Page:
After the war, Hamburger, a dreamy, introspective, book-saturated youth, pursued a peripatetic literary life, teaching in universities, writing poems, essays, works of literary criticism. He also became the best, and best known, translator of German poetry into English of the post-war years, tackling some of the most daunting texts imaginable - the works of the 19th-century schizophrenic poet Friedrich Holderlin, for example, and the poems of Paul Celan, whose intensely private and tortured holocaust- haunted lyrics are some of the hardest peaks that any translator might ever be tempted to scale. Almost untranslatable, you might think - except by someone like Hamburger, who has devoted years of his life, on and off, to doggedly unpicking their monstrously tangled threads.
Hamburger is both proud to have served as a conduit for the great German- speaking writers he has translated, and also intensely irritated when yet another critic describes him, in print, as "best known as a translator from the German ..." In fact, he squirms in his carver as I mention the fact to him.
We are sitting, facing each other, in the study of his long, rambling patchwork of a house - part Tudor, part 17th century, part 1920s - just outside a village in East Suffolk. It is early afternoon. The light is bleached out, watery, already failing. He has just come in from the lane, having dealt with a steaming heap of horse manure. Just perfect for the grapevine, he'd said to his wife as he worked away with his shovel.
Now a cat is sleeping, idly post-prandial, on the window seat, beside a new edition of The Truth of Poetry and many others of his books, all leaning sideways as if a little weary too. Beyond the bay window is his garden and orchard, all three- and-a-half acres of it, teeming with plum, mulberry, yew, alder, and, his great pride and joy, a collection of rare species of apple tree, including two that came from Ted Hughes's garden in Devon - Devonshire Quarrenden, he tells me later, a dark red, almost purple apple. The pond, alas, has no fish in it. The heron saw to that.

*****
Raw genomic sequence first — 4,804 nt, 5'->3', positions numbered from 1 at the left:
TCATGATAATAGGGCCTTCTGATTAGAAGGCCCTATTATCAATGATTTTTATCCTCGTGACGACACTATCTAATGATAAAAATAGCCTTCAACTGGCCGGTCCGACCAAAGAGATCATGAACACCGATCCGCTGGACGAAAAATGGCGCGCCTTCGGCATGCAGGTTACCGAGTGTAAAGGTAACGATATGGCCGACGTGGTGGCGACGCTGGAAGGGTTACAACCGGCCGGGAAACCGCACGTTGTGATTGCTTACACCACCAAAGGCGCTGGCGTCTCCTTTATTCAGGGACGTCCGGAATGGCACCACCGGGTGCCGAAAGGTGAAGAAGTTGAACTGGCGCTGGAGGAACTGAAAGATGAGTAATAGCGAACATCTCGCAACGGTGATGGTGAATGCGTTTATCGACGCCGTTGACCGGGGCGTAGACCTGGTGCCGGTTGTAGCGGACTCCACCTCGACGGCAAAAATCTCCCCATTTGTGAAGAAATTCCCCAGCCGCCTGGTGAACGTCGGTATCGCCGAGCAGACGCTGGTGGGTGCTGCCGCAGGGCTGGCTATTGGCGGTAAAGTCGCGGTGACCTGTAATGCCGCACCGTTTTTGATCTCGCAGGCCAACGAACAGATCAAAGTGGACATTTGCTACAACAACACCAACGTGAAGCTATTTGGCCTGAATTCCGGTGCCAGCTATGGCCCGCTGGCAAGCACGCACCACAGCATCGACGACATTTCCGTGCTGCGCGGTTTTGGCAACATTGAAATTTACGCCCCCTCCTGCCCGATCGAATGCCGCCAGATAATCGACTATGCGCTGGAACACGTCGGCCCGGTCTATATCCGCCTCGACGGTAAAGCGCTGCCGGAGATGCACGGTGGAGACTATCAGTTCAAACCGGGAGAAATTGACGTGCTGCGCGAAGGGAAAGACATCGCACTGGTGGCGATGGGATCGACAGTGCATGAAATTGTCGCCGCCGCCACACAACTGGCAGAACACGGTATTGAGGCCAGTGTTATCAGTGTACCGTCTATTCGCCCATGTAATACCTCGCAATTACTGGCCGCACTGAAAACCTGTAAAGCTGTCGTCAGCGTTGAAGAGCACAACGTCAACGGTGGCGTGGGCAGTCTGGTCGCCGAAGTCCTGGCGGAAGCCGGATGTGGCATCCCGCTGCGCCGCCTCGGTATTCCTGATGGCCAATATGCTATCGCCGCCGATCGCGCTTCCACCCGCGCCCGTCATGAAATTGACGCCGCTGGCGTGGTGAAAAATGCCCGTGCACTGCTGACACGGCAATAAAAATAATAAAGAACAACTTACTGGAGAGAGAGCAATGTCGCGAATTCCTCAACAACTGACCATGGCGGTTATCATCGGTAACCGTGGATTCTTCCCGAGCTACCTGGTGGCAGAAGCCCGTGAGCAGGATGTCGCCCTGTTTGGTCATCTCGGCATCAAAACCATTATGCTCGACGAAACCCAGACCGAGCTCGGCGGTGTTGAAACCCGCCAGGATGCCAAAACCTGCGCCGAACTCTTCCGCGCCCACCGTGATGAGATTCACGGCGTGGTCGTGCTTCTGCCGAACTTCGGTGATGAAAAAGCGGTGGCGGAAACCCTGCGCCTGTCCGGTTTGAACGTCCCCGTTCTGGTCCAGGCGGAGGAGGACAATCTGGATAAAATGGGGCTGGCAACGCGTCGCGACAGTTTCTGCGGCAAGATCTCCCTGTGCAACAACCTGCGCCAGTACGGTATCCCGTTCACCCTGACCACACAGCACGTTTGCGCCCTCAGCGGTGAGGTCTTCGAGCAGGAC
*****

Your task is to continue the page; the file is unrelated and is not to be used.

"The thing is," he rasps at me - he will be 75 in March, and, though a little deaf now, manual work keeps him quick and sprightly when he moves about, bounding over tussocky grass, or zipping from room to room in search of books to prove a point or illustrate an argument - "they use all this talk about me as a translator as an excuse for not reading my own poems properly, and also as a way of disparaging them. It doesn't make any difference what I'm better known for. The fact is that I've been writing my own poems since I was 14 or 15, and for me, it's my main activity. Translating is a skill, something which I can practise the whole time, whereas I can't write poems the whole time." It's a hectoring tone of voice, a voice accustomed to fighting its corner. His fiercely disciplined hair sweeps straight back from his forehead.
A skill? Merely a skill? I query. Had it not in fact been a lifelong compulsion? (He started translating Holderlin as a schoolboy, at the age of 16, and has continued to revise his own versions over a period of 60 years ...) And, what is more, hadn't it held him back, and perhaps even frustrated him, as a poet in his own right, the fact that he had had all these other voices clamouring for attention, and for imaginative space, inside his own head?
"No, not at all," he insisted. "I have separated it entirely from my own writing. To me it is, and always has been, a kind of service. It may have been a very strong psychological need though, as you say - which is now less strong than it was when I was young. And perhaps that was to do with the fact that I myself had been translated from one culture to another ..."
Suddenly, he glances down.